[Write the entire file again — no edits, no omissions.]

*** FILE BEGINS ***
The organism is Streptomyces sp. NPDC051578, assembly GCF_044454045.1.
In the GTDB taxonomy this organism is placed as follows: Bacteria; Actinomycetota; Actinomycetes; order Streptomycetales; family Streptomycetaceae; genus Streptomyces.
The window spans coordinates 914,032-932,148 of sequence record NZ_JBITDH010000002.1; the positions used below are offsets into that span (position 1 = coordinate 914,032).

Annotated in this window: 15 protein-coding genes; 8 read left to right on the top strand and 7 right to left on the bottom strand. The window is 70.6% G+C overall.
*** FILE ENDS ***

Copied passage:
The organism is Streptomyces sp. NPDC051578, assembly GCF_044454045.1.
In the GTDB taxonomy this organism is placed as follows: Bacteria; Actinomycetota; Actinomycetes; order Streptomycetales; family Streptomycetaceae; genus Streptomyces.
The window spans coordinates 914,032-932,148 of sequence record NZ_JBITDH010000002.1; the positions used below are offsets into that span (position 1 = coordinate 914,032).

Annotated in this window: 15 protein-coding genes; 8 read left to right on the top strand and 7 right to left on the bottom strand. The window is 70.6% G+C overall.